Jun. 1996 - Mar. 1997
Corey, Ged and Talos all had individual web pages where people could download their icons, but it wasn't until Corey came up with the idea to create a single page where the three could consoldate their work and thereby increase hits that the first version of the factory was born. Corey came up with the name "Iconfactory" as well as the first icon of the factory itself. The original site (a single web page) was created and hosted on AOL. You can click the above image for a detail view, or click here to visit a mock-up of what the page actually looked like back then.
Apr. 1997 - May 1998
Although still hosted on AOL, the site was expanded to include several new pages including the Showroom for new icon sets, the Warehouse for older sets, a link to the new DeskStop page just launched, and a new collection of links to other icon / desktop sites. This version of the page included several small animations that disappeared with the next site design. However, people enjoyed these small animated GIFs so much, that we decided to bring them back in the form of the warehouse animations in the 4.0 Iconfactory.
Near the end of 1997, we hosted the very first Pixelpalooza icon design contest as a way to boost icon awareness for the Macintosh. There were around 30 entries that first year, and the winners set the tone for the Pixelpalooza contests to come.
Jun. 1998 - Sep. 1999
In a complete departure from the previous versions of the site, the Iconfactory is redone in what came to be known as our "black phase." All of the pages of the site were color-coded in the primary colors of the menu bar, which made for very bold, if sometimes difficult to read, pages. This version of the site also marked the introduction of frames as well as advertising at the Iconfactory. We had been speaking with icon artist Dave Brasgalla for some time up to this point, but it wasn't until he won 1st place in 1998's Pixelpalooza contest that we asked him to come on board as an Iconfactory worker. Dave took up the challenge and quickly became an indispensable and talented part of the team.
Oct. 1999 - Sep. 2001
The 4.0 version of the Iconfactory was our attempt to combine all of the best aspects of previous designs while omitting the weakest ones. We returned to an overall "light" feel with the use of the Iconfactory / Mac blue, as well as re-introduced animations back to the site. The complexity of the Iconfactory demanded a clear and simple design for the main navigation sidebar. Frames stayed as well as the advertising, but several new additions including a searchable database for our icon collections and the introduction of the DeskBase, all added up to the strongest version of the IF to date. This design served the longest of any previous and was the foundation for version 5.0.
Oct. 2001 - Aug. 2006
The previous incarnation of the site you see today is most likely the Iconfactory you are most familiar with. Version 5 lasted the longest of any of our designs and the company grew considerably while it was in use. Constructed around a .asp architecture, the growing site spanned around 100 individual pages. The popular animations were expanded, and visitors saw the spooky Halloween makeover become an annual Iconfactory staple.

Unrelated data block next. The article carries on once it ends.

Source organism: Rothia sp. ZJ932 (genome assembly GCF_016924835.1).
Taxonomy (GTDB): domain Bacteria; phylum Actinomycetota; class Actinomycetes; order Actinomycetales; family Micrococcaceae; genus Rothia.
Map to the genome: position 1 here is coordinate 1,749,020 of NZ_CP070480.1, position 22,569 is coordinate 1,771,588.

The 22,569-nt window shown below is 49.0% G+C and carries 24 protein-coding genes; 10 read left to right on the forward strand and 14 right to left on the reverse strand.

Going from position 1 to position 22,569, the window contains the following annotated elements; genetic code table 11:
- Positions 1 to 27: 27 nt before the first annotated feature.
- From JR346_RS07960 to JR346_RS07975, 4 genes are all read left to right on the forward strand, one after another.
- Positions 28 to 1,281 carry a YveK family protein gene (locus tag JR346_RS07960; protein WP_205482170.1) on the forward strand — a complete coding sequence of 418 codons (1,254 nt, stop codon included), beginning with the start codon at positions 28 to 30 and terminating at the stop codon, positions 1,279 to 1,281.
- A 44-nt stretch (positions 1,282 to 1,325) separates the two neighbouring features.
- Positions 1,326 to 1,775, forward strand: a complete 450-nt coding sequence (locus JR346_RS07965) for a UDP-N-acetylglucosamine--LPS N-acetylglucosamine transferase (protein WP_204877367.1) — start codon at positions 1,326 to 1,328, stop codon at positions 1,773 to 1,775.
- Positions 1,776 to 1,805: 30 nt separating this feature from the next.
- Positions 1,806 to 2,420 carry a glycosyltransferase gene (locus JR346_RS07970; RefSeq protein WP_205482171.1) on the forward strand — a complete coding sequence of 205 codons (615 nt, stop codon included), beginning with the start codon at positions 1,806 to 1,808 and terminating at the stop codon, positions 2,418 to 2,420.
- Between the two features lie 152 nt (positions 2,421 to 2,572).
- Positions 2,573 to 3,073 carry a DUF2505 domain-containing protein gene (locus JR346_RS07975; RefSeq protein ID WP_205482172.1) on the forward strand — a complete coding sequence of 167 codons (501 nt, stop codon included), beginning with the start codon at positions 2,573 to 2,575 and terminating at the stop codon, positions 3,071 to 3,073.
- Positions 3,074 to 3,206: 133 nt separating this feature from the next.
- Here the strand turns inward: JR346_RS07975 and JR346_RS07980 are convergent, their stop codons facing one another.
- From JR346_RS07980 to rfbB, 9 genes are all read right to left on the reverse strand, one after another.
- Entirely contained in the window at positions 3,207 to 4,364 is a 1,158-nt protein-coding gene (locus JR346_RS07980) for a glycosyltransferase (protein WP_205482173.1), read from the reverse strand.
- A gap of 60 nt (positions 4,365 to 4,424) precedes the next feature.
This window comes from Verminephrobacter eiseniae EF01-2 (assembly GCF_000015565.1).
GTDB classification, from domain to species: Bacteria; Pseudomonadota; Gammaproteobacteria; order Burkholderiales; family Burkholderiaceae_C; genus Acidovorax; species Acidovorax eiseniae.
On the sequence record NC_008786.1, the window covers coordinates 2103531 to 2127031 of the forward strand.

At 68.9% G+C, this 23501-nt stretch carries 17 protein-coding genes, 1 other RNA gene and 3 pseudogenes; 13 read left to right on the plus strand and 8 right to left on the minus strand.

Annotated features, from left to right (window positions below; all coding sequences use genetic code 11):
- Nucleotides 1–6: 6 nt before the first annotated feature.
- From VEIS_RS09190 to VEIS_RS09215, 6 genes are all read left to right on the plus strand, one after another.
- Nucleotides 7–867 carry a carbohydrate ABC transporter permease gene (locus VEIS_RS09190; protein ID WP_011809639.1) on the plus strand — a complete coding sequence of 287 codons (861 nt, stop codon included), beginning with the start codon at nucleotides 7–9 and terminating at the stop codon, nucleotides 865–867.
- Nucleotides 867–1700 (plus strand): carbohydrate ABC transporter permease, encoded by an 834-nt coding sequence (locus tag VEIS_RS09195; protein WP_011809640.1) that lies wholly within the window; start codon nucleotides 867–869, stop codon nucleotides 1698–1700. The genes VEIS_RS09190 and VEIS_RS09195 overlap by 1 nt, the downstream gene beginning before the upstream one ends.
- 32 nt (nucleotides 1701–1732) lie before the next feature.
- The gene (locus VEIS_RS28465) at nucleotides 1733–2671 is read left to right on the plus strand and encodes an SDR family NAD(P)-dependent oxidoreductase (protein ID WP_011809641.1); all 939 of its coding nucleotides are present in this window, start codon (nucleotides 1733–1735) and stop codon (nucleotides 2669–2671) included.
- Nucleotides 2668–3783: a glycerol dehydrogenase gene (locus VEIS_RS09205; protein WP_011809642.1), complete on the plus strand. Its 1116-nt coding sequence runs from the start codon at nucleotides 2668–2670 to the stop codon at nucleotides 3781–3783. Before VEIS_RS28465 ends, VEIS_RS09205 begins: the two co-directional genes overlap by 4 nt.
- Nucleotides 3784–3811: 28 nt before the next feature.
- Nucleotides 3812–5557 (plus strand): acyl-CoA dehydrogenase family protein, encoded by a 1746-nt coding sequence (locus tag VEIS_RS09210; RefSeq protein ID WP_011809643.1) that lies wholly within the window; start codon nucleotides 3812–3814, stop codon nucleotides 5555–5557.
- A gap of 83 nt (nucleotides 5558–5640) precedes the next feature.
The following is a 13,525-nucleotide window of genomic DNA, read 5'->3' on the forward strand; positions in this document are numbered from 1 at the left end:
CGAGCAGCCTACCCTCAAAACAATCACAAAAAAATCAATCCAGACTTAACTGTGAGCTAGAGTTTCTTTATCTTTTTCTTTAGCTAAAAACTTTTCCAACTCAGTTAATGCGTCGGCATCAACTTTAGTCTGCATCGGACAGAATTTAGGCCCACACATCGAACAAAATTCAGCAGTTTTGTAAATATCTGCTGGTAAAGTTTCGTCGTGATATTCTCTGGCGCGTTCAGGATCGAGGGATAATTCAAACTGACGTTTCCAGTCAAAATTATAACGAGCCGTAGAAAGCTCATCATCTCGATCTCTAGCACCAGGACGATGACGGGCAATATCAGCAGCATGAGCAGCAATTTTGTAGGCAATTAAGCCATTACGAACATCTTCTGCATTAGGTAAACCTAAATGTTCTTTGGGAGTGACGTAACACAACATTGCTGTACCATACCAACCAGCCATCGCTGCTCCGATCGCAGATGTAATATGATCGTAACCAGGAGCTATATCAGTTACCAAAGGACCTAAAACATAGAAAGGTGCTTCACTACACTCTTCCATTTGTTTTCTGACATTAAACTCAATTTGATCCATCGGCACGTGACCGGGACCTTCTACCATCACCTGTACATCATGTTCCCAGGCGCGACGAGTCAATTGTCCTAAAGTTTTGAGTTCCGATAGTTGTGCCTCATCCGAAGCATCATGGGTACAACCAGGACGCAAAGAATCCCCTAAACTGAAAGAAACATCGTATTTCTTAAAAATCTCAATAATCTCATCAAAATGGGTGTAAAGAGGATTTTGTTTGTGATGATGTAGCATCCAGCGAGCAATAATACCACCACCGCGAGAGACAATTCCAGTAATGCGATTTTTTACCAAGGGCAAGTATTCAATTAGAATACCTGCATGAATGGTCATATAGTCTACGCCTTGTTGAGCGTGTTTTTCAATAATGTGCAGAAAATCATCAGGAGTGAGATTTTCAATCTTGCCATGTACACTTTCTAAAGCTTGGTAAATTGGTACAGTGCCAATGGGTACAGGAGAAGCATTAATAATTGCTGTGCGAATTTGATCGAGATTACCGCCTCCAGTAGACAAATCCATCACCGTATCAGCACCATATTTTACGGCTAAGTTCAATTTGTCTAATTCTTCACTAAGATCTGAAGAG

In addition to the changes at iconfactory.com, we also launched Stockicons.com, a companion site where customers could purchase affordable, royalty-free stock icons for their website or software products. Version 5 of the site stood the test of time, but the design became cluttered over the years, and the .asp back end had serious limitations.
Aug. 2006 - Present
The current version of the Iconfactory, Version 6.0, is the result of more than 2 years of planning, designing, coding and production. It was rebuilt from the ground up using the powerful Ruby on Rails architecture and is fully compliant with W3C standards and practices. The signature "Iconfactory blue" color palette has given way to an all new, refreshing look and feel that is clean, easy to navigate and unique in appearance.
New features such as a secure shopping cart, similarity searches, RSS feeds, site-wide support items and much more were all added to make visitor's experiences more robust. Design services and our sister site, the Deskstop were folded back into the main site to give customers a one-stop destination for their icon design needs. Lastly, a complete redesign of Stockicons.com featuring a better organizational structure and a new shopping cart ordering system was introduced to make purchasing icons quick and easy.
The current version is a new and exciting departure from the past in many ways, and we are confident that this design will service visitors for many years to come.
The Iconfactory began in June of 1996 as a hobby between its three founding members: Corey Marion, Talos Tsui and Gedeon Maheux. All three were working for a small multimedia company called Paradigm Interactive designing educational CD-ROMs for children.
Part of the work at Paradigm involved creating icons. The guys found they enjoyed icon design and started pushing pixels on their own time for fun. Small, freelance icon jobs gradually grew into full fledged contract work for major software companies. Our lead developer, Craig Hockenberry, joined in 1997, and Dave Brasgalla joined in 2000, the same year that the Iconfactory incorporated. The rest, as they say, is history.